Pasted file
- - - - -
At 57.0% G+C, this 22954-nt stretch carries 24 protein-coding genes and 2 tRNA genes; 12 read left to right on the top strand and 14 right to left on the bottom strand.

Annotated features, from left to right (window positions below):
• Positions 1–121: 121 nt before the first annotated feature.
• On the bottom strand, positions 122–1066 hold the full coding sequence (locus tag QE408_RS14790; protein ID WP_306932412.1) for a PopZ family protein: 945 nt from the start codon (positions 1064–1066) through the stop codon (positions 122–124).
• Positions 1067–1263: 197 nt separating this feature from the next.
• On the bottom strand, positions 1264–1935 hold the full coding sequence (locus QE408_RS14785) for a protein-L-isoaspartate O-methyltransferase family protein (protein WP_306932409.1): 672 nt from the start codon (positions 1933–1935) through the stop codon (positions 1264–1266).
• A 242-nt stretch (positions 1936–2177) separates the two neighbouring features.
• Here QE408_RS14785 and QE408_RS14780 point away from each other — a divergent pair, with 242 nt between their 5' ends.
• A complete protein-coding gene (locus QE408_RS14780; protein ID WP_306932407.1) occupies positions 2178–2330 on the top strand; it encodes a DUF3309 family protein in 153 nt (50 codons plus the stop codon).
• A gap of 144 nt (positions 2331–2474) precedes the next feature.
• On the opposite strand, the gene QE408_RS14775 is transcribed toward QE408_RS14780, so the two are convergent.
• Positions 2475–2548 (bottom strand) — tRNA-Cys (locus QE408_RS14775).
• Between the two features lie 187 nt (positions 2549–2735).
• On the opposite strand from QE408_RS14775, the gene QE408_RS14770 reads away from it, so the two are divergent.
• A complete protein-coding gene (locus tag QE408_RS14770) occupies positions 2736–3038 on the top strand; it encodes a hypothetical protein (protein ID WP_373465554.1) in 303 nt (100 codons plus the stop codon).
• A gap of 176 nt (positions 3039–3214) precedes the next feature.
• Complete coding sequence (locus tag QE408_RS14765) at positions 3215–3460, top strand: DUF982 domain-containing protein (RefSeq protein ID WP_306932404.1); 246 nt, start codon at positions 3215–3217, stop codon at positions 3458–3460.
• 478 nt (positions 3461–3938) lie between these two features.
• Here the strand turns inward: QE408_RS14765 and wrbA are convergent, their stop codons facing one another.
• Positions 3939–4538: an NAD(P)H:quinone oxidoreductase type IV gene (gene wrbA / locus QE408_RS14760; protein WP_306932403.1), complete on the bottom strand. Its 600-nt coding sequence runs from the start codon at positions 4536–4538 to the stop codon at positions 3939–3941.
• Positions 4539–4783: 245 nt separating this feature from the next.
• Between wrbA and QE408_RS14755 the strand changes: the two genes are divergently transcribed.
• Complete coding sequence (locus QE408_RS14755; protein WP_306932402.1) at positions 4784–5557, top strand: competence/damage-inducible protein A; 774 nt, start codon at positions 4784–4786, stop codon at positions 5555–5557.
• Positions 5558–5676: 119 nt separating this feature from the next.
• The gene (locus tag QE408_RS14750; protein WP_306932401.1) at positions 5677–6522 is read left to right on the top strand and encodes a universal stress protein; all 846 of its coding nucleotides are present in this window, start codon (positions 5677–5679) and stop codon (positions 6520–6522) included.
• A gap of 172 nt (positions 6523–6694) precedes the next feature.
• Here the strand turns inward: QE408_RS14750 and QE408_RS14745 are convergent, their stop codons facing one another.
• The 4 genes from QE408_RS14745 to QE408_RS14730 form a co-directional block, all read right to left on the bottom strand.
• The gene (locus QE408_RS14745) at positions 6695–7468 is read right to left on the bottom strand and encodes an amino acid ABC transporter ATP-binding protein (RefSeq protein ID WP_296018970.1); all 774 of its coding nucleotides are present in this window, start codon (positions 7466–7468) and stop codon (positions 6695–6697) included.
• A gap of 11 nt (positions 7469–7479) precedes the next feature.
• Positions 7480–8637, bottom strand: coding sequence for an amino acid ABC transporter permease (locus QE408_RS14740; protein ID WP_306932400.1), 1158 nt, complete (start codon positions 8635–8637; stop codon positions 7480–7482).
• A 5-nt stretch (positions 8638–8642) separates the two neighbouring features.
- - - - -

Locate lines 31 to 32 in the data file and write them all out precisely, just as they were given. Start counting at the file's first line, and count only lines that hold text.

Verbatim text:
• Positions 7480–8637, bottom strand: coding sequence for an amino acid ABC transporter permease (locus QE408_RS14740; protein ID WP_306932400.1), 1158 nt, complete (start codon positions 8635–8637; stop codon positions 7480–7482).
• A 5-nt stretch (positions 8638–8642) separates the two neighbouring features.